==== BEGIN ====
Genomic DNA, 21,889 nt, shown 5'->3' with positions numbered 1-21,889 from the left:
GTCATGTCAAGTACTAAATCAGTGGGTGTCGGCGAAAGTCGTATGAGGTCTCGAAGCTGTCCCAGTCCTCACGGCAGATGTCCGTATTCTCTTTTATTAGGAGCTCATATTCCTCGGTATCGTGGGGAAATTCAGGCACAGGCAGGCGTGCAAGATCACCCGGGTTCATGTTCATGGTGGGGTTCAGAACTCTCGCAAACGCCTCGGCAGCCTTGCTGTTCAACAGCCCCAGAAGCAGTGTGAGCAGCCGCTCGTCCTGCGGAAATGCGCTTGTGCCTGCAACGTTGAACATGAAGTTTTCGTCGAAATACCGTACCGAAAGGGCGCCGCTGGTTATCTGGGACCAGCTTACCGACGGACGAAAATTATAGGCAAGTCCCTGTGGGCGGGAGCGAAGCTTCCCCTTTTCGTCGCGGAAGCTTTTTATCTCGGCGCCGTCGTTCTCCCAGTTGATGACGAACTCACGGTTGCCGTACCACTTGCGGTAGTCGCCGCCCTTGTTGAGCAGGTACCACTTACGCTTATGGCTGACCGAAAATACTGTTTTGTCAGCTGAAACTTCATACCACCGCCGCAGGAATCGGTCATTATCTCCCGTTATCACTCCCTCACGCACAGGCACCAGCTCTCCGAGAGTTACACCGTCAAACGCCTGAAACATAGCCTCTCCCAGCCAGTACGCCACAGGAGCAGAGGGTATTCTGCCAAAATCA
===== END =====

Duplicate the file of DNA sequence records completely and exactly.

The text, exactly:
Genomic DNA, 21,889 nt, shown 5'->3' with positions numbered 1-21,889 from the left:
GTCATGTCAAGTACTAAATCAGTGGGTGTCGGCGAAAGTCGTATGAGGTCTCGAAGCTGTCCCAGTCCTCACGGCAGATGTCCGTATTCTCTTTTATTAGGAGCTCATATTCCTCGGTATCGTGGGGAAATTCAGGCACAGGCAGGCGTGCAAGATCACCCGGGTTCATGTTCATGGTGGGGTTCAGAACTCTCGCAAACGCCTCGGCAGCCTTGCTGTTCAACAGCCCCAGAAGCAGTGTGAGCAGCCGCTCGTCCTGCGGAAATGCGCTTGTGCCTGCAACGTTGAACATGAAGTTTTCGTCGAAATACCGTACCGAAAGGGCGCCGCTGGTTATCTGGGACCAGCTTACCGACGGACGAAAATTATAGGCAAGTCCCTGTGGGCGGGAGCGAAGCTTCCCCTTTTCGTCGCGGAAGCTTTTTATCTCGGCGCCGTCGTTCTCCCAGTTGATGACGAACTCACGGTTGCCGTACCACTTGCGGTAGTCGCCGCCCTTGTTGAGCAGGTACCACTTACGCTTATGGCTGACCGAAAATACTGTTTTGTCAGCTGAAACTTCATACCACCGCCGCAGGAATCGGTCATTATCTCCCGTTATCACTCCCTCACGCACAGGCACCAGCTCTCCGAGAGTTACACCGTCAAACGCCTGAAACATAGCCTCTCCCAGCCAGTACGCCACAGGAGCAGAGGGTATTCTGCCAAAATCA